Attic furnaces are something more homeowners have been considering in both residential and commercial buildings. A furnace is typically installed in the basement, but moving your furnace to the attic or having a furnace installed in your attic can provide greater convenience and safety.
If your attic is fully insulated, installing a furnace in the upper portion of your home may be a good consideration. For many, putting a furnace in the attic may offer more living space and a lower furnace installation cost.
Furnace in attic pros and cons
Installation can be simple: HVAC manufacturers design a wide variety of furnaces to fit all types of homes and living spaces. Being able to place a furnace in the attic is necessary because not everyone has a basement, garage, or functional closet.
For homes and living spaces with attics, modern furnace designs allow you to install them either vertically or horizontally. Horizontal attic furnaces are increasing in popularity because they can be hung on a wall or rafters and are easy to install, especially if you have a decent amount of space.
Find a local HVAC pro to install an attic furnace.
More affordable installation: A furnace can be ventilated outside much more easily when placed in the attic. Venting the furnace here requires less ductwork than in other areas of the home assuming you do not have a concrete or slab roof. This enables many to save on the cost of furnace installation because less ductwork is necessary.
Saves space: Attics are typically empty with little to no living space. Sometimes this is because the space is too small to make functional, but it could be just big enough for an attic furnace. This could help free up space in a basement or garage if that is where your furnace is currently located.
Less risk from flooding: If your furnace is currently in your basement and your basement floods, there’s a chance the unit could experience damage. It may be necessary to replace a furnace with water damage for your safety. Regardless of the cause of the flooding (rain/snow, sump pump malfunction, natural disaster), with a furnace at ground level or below it creates a hazardous situation. An attic furnace is less susceptible to flood damage.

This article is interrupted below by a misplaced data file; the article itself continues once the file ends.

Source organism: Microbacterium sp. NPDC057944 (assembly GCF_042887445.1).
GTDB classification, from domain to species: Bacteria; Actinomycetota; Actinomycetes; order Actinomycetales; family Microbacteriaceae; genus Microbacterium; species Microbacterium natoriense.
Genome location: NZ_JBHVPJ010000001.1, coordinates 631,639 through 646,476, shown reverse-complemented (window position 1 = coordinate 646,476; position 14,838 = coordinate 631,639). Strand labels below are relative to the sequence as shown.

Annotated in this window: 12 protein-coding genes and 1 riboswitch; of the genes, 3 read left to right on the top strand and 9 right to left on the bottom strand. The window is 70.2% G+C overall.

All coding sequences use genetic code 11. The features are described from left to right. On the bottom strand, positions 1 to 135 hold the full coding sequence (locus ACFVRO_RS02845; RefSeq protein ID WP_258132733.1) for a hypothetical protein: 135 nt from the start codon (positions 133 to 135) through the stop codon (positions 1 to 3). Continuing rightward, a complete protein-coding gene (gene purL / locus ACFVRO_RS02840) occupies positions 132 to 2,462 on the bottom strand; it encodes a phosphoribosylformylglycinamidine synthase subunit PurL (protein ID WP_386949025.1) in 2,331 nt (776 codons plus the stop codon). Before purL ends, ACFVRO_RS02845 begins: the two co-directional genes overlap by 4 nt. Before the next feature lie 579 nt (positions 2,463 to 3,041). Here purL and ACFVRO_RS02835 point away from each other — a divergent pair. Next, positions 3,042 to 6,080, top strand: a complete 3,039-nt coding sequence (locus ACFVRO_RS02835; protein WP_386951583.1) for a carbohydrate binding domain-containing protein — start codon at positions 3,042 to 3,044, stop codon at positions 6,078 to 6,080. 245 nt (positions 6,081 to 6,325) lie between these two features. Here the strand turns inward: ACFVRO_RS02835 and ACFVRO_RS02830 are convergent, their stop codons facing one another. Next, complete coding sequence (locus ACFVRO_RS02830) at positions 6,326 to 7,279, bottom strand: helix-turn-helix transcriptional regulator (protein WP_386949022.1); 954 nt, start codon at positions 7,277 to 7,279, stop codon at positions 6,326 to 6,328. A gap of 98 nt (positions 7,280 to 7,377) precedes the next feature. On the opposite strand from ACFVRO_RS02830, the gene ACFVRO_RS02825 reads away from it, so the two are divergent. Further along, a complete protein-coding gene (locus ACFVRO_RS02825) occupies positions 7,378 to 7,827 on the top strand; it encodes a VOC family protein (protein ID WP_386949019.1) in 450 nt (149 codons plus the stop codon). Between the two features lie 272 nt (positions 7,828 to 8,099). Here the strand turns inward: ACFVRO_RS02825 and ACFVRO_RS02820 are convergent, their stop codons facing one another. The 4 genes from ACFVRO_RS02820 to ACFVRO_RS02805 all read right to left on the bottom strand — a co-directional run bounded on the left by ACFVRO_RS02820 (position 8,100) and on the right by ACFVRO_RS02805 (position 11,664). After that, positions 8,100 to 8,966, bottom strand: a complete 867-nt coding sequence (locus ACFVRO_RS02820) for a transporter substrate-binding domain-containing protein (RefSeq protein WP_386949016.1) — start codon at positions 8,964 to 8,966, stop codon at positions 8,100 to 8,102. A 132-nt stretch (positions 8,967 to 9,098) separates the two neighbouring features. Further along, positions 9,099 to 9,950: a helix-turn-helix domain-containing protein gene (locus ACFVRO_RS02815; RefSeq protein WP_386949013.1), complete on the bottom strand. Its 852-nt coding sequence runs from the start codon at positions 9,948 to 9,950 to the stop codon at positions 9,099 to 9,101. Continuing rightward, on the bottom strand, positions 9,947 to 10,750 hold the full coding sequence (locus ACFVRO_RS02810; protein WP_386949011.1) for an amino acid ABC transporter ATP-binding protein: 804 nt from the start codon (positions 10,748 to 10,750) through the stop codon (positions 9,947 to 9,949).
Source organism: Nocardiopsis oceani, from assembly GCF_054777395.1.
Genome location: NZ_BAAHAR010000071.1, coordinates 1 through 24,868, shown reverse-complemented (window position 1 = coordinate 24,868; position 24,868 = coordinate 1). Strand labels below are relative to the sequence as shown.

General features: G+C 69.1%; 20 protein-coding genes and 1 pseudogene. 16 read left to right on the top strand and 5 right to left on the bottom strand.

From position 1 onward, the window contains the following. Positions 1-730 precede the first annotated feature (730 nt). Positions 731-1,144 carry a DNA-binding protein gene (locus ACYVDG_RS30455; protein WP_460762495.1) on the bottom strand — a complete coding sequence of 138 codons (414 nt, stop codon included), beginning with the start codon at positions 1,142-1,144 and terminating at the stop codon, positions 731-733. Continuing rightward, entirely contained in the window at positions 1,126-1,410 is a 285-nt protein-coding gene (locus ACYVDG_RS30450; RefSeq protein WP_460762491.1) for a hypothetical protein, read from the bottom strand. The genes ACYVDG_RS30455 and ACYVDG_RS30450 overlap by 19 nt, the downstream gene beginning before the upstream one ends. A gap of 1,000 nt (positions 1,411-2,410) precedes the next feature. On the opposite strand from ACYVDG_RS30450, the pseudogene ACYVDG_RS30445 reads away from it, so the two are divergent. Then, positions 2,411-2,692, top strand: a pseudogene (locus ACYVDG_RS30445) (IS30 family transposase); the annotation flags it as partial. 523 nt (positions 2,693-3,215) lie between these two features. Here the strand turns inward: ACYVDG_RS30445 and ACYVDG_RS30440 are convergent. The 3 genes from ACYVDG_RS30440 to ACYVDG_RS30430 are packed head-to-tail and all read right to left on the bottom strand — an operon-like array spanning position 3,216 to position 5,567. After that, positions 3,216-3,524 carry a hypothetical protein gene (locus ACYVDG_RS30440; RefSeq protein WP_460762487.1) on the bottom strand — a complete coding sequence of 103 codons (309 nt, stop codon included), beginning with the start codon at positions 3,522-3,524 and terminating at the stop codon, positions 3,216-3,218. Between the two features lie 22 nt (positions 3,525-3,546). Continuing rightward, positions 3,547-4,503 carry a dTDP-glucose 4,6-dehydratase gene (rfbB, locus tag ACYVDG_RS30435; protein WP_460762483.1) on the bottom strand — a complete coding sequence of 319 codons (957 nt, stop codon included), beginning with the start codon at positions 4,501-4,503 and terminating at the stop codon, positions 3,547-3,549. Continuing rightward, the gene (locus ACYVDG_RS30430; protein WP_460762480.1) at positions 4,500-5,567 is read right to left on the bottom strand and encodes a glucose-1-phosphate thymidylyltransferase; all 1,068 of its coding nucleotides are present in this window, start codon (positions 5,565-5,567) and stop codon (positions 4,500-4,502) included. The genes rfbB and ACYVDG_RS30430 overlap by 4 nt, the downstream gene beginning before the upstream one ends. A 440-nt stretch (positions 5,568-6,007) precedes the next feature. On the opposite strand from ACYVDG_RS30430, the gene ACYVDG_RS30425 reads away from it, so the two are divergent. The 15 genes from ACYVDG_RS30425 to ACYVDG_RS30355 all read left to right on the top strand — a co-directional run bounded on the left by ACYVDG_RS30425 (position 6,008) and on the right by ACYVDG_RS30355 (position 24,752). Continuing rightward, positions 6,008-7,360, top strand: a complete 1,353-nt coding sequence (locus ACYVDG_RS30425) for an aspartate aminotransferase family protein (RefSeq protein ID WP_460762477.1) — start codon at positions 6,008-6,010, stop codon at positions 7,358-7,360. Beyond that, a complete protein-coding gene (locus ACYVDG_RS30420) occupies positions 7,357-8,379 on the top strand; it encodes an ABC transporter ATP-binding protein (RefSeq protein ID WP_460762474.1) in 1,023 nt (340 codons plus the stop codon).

Can lower efficiency: Heat naturally rises, so a furnace in the attic must push warmth down to the lower levels of your home. With a furnace in the basement, the warm air naturally rises, and this dynamic is more energy efficient.
Out of sight, out of mind: When a furnace or other HVAC system isn’t functioning correctly, the warning signs are often apparent. If you hear unusual and/or squeaking sounds coming from your furnace, it may be time to service the unit. Having a furnace in the attic may make those warning signs or sounds harder to notice. Schedule routine seasonal maintenance for your unit to prevent major damage.
Choose an electric or gas furnace: Install or move a furnace to your attic only if you have measures to detect any issues and proper ventilation in the space. A gas furnace in your attic is just as easy to install as an electric one, just ensure your alarm systems work correctly so you can quickly detect any leaks. When your furnace is in the attic it is out of sight, so small issues will be less obvious.
Is an attic furnace best for your home?
How much does an attic furnace cost?
The cost of a furnace for your attic is going to vary based on the type of furnace that makes the most sense for your space. Whether you choose horizontal or vertical, gas or electric, every home will have different requirements that make having a furnace in your attic both efficient and functional.
A good option if you are considering a furnace in your attic is to get one with high efficiency. A high efficiency furnace in your attic can help balance any decreases observed by trying to move heat against its natural direction throughout the house. High efficiency furnaces require less energy to run than traditional furnaces but can cost up to twice as much.
Attic furnace installation requirements
Installing a furnace in your attic must comply with either local mechanical code or international mechanical code (IMC). Below are some requirements that align with most codes based on regions in the United States.
The passageway to reach a furnace in your attic must have minimum dimensions of 30 inches high, 22 inches wide, and 20 feet max length. The dimensions must be large enough to remove the largest HVAC system or furnace appliance installed in your attic.
Connect with an HVAC pro to install a new furnace.
How to install a furnace in your attic?
The process for installing a new furnace in your attic or moving a furnace to your attic depends on a number of variables. Your home layout, the size of your attic, and your region’s climate will factor into whether an attic furnace is best for your home.
For assistance with your attic furnace installation or help answering any questions you have related to the installation process please contact us.
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